decimal

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decimal

1. a fraction that has a denominator of a power of ten, the power depending on or deciding the decimal place. It is indicated by a decimal point to the left of the numerator, the denominator being omitted. Zeros are inserted between the point and the numerator, if necessary, to obtain the correct decimal place
2. any number used in the decimal system
3. 
a. relating to or using powers of ten
b. of the base ten
4. expressed as a decimal
Collins Discovery Encyclopedia, 1st edition © HarperCollins Publishers 2005
The following article is from The Great Soviet Encyclopedia (1979). It might be outdated or ideologically biased.

Decimal

 

a fraction whose denominator is a whole power of the number 10. The decimal is written without a denominator, setting off in the numerator to the right of the decimal point as many digits as there are zeros in the denominator (for example, 485,634/1,000 = 485.634 and 3/100 = 0.03). In such notation, the part to the left of the decimal point designates the integer part of the fraction. The first digit after the decimal point designates the number of tenths; the second, the number of hundredths; and so forth.

The decimal notation of rational numbers whose denominator does not have other prime factors except 2 and 5 contains a finite number of digits (for example, 4/25 = 0.16). In general, the digits in the decimal notation of a rational number begin repeating at some position; such a number is an infinite repeating decimal (for example, 7/6 = 1.1666 …). Irrational numbers are nonrepeating infinite decimals (for example, Decimal = 1.41421 . … In all cases, the decimal of akak-1a0b1b2 … can be written in the form

where ak, ak-1, … , a0, b1b2, are the numerals 0, 1, 2, … , 9 (ak ≠ 0) in the corresponding digit of the number. For example, 382.1274 = 3 x 102 + 8 × 10 + 2 + 1/10 + 2/102 + 7/103 + 4/104, that is, here a2 = 3, a1 = 8,a0 = 2, b1 = 1, b2 = 2, b3 = 7, and b4 = 4. Decimals were already used in the 14th-15th centuries. The Samarkand mathematician Al Kashi described the decimal system in 1427. In Europe, the decimal was introduced by S. Stevin in 1584.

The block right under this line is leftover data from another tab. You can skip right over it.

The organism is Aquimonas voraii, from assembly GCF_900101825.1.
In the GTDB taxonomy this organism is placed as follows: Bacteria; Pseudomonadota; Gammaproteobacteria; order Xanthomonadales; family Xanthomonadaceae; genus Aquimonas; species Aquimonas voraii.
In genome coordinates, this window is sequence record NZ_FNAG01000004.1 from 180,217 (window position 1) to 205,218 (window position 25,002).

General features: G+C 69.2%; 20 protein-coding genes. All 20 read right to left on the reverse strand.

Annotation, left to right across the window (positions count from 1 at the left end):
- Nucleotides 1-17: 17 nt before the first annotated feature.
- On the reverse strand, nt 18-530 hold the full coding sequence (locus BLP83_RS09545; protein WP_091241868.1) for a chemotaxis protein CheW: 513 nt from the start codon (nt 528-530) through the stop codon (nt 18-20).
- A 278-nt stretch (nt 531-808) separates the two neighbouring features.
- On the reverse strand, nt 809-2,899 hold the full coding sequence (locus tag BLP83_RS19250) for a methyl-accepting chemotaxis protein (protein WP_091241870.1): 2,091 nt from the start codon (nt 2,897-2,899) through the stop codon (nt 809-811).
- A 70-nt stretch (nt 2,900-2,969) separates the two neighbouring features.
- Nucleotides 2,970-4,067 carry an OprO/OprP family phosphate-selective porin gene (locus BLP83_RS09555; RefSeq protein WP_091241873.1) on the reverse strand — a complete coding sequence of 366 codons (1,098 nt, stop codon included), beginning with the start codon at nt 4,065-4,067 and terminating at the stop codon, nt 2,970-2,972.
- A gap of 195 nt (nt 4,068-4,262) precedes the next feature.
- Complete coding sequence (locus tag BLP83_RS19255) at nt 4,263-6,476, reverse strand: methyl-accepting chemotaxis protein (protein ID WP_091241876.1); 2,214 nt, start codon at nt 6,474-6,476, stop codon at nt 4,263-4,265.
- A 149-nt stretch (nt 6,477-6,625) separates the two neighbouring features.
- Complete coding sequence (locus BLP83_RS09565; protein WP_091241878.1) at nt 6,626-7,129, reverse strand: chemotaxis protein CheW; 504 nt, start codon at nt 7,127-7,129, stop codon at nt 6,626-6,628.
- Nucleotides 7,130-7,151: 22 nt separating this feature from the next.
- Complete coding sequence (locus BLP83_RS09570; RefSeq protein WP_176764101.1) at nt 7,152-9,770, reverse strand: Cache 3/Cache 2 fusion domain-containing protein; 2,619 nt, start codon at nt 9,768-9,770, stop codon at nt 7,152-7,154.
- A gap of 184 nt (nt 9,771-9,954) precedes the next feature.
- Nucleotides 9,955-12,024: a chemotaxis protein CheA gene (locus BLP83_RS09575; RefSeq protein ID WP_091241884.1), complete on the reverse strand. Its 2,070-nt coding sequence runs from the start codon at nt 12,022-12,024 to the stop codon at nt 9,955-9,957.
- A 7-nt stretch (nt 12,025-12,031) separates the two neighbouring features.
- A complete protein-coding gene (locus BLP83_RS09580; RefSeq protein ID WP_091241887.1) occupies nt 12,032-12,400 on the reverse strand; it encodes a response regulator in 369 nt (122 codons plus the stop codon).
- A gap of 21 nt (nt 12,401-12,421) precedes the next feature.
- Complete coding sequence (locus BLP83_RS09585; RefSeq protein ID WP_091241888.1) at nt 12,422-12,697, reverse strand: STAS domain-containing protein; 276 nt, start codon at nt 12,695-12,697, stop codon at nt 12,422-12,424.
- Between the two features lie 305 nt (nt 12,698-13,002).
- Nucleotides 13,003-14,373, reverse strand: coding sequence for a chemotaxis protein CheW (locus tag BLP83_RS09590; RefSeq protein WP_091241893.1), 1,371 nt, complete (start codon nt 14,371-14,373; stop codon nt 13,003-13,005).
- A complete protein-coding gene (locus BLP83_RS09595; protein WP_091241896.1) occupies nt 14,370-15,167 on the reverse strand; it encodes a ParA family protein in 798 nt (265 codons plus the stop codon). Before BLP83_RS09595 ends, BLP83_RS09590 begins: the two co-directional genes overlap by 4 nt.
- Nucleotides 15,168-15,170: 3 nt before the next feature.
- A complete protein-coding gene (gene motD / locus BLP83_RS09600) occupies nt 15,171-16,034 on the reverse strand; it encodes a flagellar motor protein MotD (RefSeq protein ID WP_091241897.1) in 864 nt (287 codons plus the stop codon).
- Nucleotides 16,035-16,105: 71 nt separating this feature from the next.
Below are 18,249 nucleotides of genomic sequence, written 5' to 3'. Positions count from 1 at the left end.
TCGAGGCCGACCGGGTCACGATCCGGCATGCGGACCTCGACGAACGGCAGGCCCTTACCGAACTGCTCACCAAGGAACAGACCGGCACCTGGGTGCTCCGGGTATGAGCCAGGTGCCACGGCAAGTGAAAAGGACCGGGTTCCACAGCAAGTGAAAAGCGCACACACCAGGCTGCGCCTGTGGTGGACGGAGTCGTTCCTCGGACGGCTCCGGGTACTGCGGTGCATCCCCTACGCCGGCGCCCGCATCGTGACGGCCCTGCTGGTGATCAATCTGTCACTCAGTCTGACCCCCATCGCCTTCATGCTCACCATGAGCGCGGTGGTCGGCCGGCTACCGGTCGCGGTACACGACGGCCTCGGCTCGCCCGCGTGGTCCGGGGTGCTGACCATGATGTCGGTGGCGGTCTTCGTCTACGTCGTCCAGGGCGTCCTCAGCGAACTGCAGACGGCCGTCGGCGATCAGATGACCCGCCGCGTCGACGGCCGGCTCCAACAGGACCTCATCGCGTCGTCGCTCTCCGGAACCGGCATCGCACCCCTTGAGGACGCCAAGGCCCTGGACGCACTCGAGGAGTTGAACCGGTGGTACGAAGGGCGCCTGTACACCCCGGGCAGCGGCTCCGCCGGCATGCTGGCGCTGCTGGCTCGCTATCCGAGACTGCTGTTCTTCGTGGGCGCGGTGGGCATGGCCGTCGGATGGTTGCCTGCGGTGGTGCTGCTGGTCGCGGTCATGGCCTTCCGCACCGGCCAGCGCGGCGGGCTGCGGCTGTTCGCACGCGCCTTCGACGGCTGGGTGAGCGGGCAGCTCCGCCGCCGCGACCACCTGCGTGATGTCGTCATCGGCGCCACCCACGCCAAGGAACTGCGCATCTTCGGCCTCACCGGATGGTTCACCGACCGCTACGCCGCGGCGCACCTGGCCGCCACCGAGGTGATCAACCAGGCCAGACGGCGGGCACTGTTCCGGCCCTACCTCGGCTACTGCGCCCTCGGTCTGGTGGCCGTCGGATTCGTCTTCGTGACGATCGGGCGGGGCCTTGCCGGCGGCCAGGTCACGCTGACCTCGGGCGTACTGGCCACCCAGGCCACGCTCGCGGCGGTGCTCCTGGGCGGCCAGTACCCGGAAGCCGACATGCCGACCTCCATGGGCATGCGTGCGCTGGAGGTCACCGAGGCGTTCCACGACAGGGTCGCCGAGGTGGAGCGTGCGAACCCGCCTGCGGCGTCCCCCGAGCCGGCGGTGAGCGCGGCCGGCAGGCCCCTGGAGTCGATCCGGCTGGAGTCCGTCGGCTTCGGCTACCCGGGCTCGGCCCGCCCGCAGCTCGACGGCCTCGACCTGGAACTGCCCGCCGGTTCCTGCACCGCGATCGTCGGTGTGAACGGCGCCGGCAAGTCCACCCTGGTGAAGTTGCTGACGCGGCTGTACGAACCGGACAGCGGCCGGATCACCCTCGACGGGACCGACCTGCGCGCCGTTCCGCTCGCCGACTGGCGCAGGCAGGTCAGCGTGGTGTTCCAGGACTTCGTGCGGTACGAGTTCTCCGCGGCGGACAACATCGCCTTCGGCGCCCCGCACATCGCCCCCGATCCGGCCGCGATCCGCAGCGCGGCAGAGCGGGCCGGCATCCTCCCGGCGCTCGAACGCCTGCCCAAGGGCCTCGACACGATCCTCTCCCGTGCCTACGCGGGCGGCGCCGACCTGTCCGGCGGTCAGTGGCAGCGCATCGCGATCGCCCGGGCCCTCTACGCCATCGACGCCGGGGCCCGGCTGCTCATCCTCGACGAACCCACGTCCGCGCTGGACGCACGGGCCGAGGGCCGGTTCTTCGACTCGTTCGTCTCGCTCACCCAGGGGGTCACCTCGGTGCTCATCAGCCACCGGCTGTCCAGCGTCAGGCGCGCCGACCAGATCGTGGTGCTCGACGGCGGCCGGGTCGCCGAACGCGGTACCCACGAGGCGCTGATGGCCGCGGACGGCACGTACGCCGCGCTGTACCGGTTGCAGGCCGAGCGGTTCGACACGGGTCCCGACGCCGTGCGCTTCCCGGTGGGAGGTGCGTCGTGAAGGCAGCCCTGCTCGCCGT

The Great Soviet Encyclopedia, 3rd Edition (1970-1979). © 2010 The Gale Group, Inc. All rights reserved.

decimal

[′des·məl]
(mathematics)
A number expressed in the scale of tens.
McGraw-Hill Dictionary of Scientific & Technical Terms, 6E, Copyright © 2003 by The McGraw-Hill Companies, Inc.

decimal

Meaning 10. The numbering system used by humans, which is based on 10 digits. In contrast, computers use binary numbers because it is easier to design electronic systems that can maintain two states rather than 10.
Copyright © 1981-2019 by The Computer Language Company Inc. All Rights reserved. THIS DEFINITION IS FOR PERSONAL USE ONLY. All other reproduction is strictly prohibited without permission from the publisher.
References in periodicals archive ?
In equation 3, I have extended the previous regression equation by allowing the price impact of a trade, both before and after decimalization, to differ depending on whether the trade is large.
The first three columns of panel A in table 3 report statistics for regular trades prior to decimalization. These results are qualitatively similar to those reported in the first three columns in table 2.
Panel B in table 3 summarizes the regression results related to the period following decimalization. Average price impacts of regular trades fell following decimalization for virtually all stocks trading at least once each minute.
The final three columns of panel B report my findings regarding the liquidity of large trades after decimalization relative to before.
Whereas the largest 10 percent of trades of the most frequently traded stocks moved price by 3.0 basis points, trades greater than posted depth moved the price of these same stocks by 3.9 basis points before decimalization.
With this new definition of large trades, decimalization is still generally correlated with increased liquidity (lower price impact) of actively traded stocks.
This article has examined the impact of decimalization on the liquidity of NYSE stocks.
Because these findings suggest that decimalization had an ambiguous impact on market liquidity using spreads and depth as proxies for liquidity, I then estimated a different measure of liquidity that would be affected by changes in both spreads and depth.
Estimating price impact regressions, I find that actively traded stocks generally experienced an increase in liquidity (decrease in price impact) following decimalization. For less frequently traded stocks, the results were mixed.
Even though these large trades have higher price impacts than other trades, I still find that decimalization generally improved the liquidity of large trades for actively traded stocks.
The findings in this study suggest that decimalization on the NYSE was a positive step because policymakers prefer more liquid markets.
In the two years since decimalization, spreads and depth have continued to fall.